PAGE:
Birth of the Planets

Let's put the nebular theory and the condensation theory together, as most current astronomers do.

Here is a possible portrait of the formation of our solar system: A cloud of interstellar dust, measuring about a light-year across, begins to contract, rotating more rapidly the more it contracts. With the accelerating rotation comes a flattening of the cloud into a pancake-like disk, perhaps 100 A.U. across—100 times the current distance between the earth and the sun.

The original gases and dust grains that had formed the nebular cloud have contracted into condensation nuclei, which begin to attract additional matter, forming clumps that rotate within the disk.

The clumps encounter other clumps and more matter, growing larger by accretion. Accretion is the gradual accumulation of mass, and usually refers to the building up of larger masses from smaller ones through the mutual gravitational attraction of matter.

Close Encounter

Startling new infrared and radio telescope evidence supporting the condensation theory was reported in April 1998 by astronomers working at the Keck Observatory, Mauna Kea, Hawaii, and at Cerro Tololo Inter-American Observatory in Chile. Studying a star known as HR4796A, 220 light-years from the earth, the astronomers discovered a vast dust disk forming around it. A doughnut-like hole, slightly larger than the distance between the sun and Pluto, surrounds the star, and the disk itself extends more than twice the distance of the doughnut hole.

While astronomers did not detect any planets in this very distant object, they believe the hole in the disk may be caused by the gravitational force of one or more inner planets. In effect, then, astronomers believe they are seeing a distant planetary system in the making.

In 1984, a disk was observed around another star, Beta Pictoris, but astronomers are even more excited about the 1998 discovery, because they are more certain of the young age of HR4796A than they are of the age of Beta Pictoris. At a mere 10 million years old, HR4796A is believed to be the right age for planetary formation.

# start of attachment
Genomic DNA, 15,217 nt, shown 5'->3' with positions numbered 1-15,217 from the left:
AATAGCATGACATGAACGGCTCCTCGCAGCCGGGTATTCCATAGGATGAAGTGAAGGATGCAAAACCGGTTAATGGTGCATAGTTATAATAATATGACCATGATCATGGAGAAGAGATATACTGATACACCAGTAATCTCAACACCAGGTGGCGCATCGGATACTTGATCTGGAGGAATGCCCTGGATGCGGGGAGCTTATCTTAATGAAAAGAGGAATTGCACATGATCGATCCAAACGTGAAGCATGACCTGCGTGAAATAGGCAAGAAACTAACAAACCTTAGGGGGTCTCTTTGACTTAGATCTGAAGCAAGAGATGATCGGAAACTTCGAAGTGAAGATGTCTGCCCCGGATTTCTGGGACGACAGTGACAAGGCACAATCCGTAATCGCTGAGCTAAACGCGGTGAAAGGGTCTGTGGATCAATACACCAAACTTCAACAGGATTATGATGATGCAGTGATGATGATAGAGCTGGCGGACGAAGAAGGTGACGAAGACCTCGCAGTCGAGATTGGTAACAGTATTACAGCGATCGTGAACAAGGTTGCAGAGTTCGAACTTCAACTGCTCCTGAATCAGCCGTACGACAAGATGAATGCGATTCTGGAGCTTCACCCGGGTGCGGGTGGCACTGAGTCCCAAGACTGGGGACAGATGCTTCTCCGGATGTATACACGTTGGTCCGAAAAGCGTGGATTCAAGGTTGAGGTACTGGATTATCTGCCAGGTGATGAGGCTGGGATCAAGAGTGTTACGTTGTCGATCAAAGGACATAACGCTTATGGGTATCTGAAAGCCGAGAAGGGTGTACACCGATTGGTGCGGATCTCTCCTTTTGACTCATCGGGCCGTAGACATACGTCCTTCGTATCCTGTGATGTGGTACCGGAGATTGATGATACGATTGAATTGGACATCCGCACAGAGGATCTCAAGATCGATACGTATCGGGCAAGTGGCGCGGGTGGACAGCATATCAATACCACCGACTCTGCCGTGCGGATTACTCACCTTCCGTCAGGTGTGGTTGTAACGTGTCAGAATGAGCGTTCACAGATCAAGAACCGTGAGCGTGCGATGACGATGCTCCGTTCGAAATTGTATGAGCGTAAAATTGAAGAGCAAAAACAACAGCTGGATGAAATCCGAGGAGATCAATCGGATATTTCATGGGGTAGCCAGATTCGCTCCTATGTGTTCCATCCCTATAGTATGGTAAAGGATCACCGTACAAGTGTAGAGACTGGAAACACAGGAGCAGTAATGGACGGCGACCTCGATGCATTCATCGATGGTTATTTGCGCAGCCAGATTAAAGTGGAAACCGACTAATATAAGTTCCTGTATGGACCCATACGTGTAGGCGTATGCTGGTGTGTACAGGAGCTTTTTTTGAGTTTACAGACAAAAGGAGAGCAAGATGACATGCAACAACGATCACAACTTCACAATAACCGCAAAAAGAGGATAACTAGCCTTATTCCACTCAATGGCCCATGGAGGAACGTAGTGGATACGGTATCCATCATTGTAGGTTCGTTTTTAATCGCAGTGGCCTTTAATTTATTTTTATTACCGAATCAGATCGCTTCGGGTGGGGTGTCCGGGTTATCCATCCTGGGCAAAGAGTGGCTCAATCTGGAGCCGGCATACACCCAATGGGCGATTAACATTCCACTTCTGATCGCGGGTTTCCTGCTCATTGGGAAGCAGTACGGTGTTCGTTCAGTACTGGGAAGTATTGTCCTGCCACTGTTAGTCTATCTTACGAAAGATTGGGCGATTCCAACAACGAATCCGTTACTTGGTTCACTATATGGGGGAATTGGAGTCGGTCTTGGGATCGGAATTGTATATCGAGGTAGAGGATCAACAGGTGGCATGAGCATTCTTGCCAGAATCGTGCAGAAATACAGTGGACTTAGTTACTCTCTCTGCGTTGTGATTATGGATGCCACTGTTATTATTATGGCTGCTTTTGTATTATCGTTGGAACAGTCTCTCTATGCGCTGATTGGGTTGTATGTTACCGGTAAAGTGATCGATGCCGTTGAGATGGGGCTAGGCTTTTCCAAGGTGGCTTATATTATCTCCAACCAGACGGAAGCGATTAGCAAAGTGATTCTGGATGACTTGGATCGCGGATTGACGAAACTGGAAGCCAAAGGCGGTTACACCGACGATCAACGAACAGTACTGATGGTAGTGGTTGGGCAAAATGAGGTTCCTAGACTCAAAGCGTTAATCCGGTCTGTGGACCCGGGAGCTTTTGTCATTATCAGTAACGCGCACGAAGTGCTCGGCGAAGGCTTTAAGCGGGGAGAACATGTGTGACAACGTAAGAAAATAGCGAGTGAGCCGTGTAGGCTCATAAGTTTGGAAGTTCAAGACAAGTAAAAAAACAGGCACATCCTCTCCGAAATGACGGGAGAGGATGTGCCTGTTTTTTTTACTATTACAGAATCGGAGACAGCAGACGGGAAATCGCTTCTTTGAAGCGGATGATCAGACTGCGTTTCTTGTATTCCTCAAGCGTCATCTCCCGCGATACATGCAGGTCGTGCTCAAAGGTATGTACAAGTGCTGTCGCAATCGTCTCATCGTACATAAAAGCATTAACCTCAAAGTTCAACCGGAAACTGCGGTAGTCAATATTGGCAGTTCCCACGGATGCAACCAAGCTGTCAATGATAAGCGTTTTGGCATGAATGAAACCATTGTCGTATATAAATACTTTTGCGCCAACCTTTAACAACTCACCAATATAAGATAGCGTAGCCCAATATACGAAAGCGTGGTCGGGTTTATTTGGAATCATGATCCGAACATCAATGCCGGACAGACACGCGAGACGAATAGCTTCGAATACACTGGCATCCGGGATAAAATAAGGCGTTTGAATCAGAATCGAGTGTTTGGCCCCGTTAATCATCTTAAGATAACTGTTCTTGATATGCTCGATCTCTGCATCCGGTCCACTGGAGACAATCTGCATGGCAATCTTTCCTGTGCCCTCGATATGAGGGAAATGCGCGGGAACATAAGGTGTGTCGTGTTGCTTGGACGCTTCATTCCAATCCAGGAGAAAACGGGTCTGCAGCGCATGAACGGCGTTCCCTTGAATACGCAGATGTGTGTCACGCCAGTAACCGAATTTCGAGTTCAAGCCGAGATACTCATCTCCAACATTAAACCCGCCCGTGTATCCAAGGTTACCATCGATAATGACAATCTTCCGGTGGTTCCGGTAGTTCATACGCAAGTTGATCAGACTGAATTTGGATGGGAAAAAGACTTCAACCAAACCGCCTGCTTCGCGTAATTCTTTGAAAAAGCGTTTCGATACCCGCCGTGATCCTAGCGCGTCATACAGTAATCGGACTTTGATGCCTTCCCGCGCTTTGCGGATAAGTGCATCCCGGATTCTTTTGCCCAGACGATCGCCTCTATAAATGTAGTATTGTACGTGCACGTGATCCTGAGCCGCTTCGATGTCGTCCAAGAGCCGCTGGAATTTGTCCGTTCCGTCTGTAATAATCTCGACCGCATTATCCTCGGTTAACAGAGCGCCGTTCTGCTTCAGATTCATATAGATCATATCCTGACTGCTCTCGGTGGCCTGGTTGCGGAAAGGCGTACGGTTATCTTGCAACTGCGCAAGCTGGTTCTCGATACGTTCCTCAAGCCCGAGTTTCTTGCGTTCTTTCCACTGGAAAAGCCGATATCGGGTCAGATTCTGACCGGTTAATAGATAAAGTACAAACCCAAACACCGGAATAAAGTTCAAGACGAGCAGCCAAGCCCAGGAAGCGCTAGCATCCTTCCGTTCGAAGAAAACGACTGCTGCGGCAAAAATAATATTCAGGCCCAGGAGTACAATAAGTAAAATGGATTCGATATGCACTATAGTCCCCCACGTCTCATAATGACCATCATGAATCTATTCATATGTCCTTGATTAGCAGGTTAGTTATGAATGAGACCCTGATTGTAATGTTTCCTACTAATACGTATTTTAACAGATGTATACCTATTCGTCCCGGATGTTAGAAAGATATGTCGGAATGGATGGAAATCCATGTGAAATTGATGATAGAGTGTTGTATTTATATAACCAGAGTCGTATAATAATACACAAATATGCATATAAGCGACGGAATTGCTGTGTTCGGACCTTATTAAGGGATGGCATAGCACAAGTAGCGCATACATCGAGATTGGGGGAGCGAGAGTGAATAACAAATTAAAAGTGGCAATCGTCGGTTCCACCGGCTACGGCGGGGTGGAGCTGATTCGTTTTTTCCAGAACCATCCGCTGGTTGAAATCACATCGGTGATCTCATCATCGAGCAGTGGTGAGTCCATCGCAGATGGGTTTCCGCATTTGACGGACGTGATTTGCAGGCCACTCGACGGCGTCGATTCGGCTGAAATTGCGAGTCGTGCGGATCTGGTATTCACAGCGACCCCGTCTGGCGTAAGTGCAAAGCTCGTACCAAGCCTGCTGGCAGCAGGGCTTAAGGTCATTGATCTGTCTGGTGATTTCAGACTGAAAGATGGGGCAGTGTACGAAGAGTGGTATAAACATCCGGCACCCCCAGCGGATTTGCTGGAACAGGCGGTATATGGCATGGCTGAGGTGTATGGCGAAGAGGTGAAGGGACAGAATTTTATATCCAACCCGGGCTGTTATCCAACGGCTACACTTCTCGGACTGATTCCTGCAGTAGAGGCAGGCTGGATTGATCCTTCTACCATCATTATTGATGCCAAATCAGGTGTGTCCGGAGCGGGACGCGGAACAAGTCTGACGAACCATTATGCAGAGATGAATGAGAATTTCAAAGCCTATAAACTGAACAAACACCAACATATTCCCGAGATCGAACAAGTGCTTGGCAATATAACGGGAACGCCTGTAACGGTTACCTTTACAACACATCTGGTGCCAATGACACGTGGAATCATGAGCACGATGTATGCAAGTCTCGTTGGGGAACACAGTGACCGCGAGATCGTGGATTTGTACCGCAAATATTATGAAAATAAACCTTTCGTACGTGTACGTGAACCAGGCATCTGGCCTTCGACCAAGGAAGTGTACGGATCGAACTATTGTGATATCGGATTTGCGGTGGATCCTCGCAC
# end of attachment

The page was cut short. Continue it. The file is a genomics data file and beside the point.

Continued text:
Further evidence for proto-planetary disks around young, low-mass stars was provided by the Hubble Space Telescope images of objects called proplyds, short for proto-planetary disks. This image shows a number of proplyds in the Orion nebula.

(Image from CSC/STScI and NASA)

Star Words

Planetesimals are embryonic planets in an early formative stage. Planetesimals, which are probably the size of small moons, develop into protoplanets, immature but full-scale planets. It is the protoplanets that go on to develop into mature planets.

Star Words

Planetesimals are embryonic planets in an early formative stage. Planetesimals, which are probably the size of small moons, develop into protoplanets, immature but full-scale planets. It is the protoplanets that go on to develop into mature planets.

Astro Byte

Astro Byte

Astronomers estimate that the evolution from a collection of planetesimals to 9 protoplanets, many protomoons, and a protoso-lar mass at the center of it all consumed about 100 million years. After an additional billion years, it is believed that the leftover materials had assumed their present orbits in the asteroid belt, the Kuiper Belt, and the Oort Cloud. The high temperatures close to the protosun drove most of the icy material into the outer solar system where (with the exception of periodic cometary shows) it remains to this day.

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Telescopes Mastery

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